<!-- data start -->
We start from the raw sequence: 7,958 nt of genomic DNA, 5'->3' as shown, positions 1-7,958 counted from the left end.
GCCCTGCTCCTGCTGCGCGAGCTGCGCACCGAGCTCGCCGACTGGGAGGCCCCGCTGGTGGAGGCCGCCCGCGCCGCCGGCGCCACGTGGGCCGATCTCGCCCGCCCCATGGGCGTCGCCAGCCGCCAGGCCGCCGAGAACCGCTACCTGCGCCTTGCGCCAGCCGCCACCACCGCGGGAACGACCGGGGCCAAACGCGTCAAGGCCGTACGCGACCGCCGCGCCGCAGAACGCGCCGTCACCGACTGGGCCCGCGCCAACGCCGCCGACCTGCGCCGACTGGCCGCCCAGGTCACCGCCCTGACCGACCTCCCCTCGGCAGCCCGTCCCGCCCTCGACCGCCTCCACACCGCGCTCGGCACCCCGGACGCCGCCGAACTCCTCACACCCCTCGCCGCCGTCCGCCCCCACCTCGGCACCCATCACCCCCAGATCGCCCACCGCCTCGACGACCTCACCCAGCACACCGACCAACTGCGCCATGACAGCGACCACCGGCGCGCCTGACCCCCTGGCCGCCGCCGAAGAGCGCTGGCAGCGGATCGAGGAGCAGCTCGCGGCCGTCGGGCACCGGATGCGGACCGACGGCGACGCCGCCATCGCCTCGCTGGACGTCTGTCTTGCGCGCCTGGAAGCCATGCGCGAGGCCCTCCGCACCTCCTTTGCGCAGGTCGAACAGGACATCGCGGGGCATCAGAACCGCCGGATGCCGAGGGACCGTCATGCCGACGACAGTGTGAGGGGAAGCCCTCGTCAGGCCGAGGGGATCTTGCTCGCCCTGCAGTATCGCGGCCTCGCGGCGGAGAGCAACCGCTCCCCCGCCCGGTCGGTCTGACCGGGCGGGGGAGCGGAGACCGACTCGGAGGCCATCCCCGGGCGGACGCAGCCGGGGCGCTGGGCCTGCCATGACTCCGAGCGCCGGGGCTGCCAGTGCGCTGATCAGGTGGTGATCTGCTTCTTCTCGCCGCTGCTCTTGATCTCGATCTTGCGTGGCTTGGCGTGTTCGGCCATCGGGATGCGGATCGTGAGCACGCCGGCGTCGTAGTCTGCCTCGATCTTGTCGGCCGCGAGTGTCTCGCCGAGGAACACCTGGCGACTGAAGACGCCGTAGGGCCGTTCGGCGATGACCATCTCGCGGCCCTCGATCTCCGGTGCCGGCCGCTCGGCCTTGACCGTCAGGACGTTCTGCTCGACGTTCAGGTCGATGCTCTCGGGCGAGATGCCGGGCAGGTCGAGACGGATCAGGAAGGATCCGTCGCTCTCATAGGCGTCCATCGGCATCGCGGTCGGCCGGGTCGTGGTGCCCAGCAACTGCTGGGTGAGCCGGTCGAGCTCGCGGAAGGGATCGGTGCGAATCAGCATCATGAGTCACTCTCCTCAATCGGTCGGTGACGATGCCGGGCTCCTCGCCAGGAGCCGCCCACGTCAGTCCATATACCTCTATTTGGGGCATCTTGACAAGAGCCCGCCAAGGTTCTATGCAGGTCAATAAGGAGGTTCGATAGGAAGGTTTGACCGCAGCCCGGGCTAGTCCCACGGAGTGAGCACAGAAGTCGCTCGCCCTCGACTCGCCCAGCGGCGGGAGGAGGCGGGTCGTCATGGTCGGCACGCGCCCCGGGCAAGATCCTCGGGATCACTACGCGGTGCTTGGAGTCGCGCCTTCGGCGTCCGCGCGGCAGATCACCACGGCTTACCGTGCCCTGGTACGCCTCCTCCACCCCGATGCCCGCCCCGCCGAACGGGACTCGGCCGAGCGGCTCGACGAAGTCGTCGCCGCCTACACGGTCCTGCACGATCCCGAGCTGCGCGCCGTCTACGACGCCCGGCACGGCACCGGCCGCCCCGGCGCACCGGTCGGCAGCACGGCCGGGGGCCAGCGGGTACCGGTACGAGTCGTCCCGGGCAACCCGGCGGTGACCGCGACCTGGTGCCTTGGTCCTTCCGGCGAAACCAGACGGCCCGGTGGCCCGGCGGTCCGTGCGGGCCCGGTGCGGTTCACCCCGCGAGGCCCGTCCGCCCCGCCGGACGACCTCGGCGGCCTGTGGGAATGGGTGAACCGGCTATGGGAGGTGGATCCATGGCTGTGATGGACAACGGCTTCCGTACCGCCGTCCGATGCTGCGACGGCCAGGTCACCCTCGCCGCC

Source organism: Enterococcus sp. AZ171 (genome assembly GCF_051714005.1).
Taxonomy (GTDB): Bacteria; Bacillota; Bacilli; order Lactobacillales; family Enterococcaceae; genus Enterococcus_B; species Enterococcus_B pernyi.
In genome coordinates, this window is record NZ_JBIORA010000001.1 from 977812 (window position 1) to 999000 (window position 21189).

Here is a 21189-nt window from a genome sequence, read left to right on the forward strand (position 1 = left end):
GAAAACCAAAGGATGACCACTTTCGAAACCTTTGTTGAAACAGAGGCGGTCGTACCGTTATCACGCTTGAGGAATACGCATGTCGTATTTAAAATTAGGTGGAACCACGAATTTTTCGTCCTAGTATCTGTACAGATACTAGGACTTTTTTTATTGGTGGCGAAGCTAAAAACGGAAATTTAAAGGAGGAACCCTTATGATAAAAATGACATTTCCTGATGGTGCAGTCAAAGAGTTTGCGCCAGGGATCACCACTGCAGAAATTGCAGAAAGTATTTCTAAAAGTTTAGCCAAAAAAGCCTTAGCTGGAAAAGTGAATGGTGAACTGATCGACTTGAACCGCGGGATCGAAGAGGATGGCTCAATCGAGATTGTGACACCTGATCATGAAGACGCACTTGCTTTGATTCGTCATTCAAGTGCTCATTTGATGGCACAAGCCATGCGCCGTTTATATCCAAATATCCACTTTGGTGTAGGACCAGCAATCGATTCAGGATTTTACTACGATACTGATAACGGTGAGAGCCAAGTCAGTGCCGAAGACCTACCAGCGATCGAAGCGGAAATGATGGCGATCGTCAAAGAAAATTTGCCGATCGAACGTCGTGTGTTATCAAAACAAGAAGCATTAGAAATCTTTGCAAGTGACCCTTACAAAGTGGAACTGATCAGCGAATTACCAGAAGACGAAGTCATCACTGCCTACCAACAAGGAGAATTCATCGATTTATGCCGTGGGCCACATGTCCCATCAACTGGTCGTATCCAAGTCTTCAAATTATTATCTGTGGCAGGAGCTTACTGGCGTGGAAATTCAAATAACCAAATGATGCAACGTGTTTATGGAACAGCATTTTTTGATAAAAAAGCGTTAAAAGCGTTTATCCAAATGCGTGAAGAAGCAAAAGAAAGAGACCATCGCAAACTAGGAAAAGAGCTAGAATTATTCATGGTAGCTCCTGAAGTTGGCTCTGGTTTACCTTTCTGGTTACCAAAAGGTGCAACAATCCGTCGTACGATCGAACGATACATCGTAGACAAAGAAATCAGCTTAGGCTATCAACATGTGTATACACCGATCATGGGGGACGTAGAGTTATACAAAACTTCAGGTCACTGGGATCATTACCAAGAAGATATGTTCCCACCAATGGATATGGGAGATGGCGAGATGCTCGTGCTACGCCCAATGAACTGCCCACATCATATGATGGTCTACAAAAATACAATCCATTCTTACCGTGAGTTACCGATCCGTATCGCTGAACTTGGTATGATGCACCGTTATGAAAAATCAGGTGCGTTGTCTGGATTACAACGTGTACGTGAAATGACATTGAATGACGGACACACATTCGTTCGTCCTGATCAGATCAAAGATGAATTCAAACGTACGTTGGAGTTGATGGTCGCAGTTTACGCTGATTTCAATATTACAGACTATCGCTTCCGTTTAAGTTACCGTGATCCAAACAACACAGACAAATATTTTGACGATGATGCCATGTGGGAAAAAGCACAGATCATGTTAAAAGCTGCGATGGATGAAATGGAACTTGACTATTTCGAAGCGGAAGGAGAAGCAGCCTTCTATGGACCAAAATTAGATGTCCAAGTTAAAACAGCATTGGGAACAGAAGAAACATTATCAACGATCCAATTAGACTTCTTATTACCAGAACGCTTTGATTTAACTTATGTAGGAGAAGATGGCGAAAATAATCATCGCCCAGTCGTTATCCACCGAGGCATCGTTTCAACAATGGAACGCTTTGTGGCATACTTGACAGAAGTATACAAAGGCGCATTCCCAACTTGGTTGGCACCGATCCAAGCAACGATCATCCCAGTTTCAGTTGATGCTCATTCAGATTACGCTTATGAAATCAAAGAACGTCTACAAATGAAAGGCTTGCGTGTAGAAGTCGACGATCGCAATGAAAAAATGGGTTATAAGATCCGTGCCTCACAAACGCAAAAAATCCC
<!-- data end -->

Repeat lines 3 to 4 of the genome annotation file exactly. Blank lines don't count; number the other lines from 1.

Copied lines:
Source organism: Enterococcus sp. AZ171 (genome assembly GCF_051714005.1).
Taxonomy (GTDB): Bacteria; Bacillota; Bacilli; order Lactobacillales; family Enterococcaceae; genus Enterococcus_B; species Enterococcus_B pernyi.